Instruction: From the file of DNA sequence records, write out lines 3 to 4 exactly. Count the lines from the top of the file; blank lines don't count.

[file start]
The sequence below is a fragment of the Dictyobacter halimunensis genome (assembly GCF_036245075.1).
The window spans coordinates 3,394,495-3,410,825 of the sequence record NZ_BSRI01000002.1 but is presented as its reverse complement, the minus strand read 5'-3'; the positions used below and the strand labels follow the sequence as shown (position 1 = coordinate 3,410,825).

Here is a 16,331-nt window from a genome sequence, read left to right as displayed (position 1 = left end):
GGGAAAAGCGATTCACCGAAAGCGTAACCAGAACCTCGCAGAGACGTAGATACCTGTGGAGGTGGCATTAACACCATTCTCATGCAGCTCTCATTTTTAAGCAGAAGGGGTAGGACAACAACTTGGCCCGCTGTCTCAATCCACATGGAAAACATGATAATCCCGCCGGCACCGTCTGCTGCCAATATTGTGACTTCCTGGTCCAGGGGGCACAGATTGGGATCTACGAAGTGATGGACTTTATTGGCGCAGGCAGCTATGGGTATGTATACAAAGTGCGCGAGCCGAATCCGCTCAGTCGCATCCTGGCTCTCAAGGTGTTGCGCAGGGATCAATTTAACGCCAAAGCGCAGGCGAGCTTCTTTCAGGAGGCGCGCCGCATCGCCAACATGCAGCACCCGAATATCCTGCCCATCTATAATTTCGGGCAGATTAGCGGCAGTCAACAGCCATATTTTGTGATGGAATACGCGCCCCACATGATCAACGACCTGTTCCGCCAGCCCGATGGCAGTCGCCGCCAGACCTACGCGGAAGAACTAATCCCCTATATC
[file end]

Here is a 16,331-nt window from a genome sequence, read left to right as displayed (position 1 = left end):
GGGAAAAGCGATTCACCGAAAGCGTAACCAGAACCTCGCAGAGACGTAGATACCTGTGGAGGTGGCATTAACACCATTCTCATGCAGCTCTCATTTTTAAGCAGAAGGGGTAGGACAACAACTTGGCCCGCTGTCTCAATCCACATGGAAAACATGATAATCCCGCCGGCACCGTCTGCTGCCAATATTGTGACTTCCTGGTCCAGGGGGCACAGATTGGGATCTACGAAGTGATGGACTTTATTGGCGCAGGCAGCTATGGGTATGTATACAAAGTGCGCGAGCCGAATCCGCTCAGTCGCATCCTGGCTCTCAAGGTGTTGCGCAGGGATCAATTTAACGCCAAAGCGCAGGCGAGCTTCTTTCAGGAGGCGCGCCGCATCGCCAACATGCAGCACCCGAATATCCTGCCCATCTATAATTTCGGGCAGATTAGCGGCAGTCAACAGCCATATTTTGTGATGGAATACGCGCCCCACATGATCAACGACCTGTTCCGCCAGCCCGATGGCAGTCGCCGCCAGACCTACGCGGAAGAACTAATCCCCTATATC